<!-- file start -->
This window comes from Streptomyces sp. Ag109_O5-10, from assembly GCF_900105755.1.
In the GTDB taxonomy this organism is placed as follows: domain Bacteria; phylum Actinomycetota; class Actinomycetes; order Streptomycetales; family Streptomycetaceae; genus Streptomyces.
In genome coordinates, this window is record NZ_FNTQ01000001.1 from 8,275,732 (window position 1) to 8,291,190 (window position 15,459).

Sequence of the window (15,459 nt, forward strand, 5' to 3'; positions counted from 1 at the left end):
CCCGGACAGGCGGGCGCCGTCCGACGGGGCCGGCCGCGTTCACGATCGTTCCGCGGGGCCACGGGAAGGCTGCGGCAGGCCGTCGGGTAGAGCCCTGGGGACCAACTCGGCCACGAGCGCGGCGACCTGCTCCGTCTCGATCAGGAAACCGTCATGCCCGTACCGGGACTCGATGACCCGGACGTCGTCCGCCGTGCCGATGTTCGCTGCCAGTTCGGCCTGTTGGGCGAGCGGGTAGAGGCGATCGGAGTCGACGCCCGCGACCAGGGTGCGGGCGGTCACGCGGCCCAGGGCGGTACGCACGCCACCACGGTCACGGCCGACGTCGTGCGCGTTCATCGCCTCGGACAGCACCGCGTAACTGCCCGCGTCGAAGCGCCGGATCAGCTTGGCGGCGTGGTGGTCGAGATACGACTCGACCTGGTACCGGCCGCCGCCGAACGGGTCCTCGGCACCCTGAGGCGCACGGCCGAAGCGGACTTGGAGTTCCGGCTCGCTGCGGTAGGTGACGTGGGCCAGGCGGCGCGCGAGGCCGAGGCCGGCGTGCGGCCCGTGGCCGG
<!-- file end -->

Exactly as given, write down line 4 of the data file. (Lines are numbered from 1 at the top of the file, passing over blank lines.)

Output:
Sequence of the window (15,459 nt, forward strand, 5' to 3'; positions counted from 1 at the left end):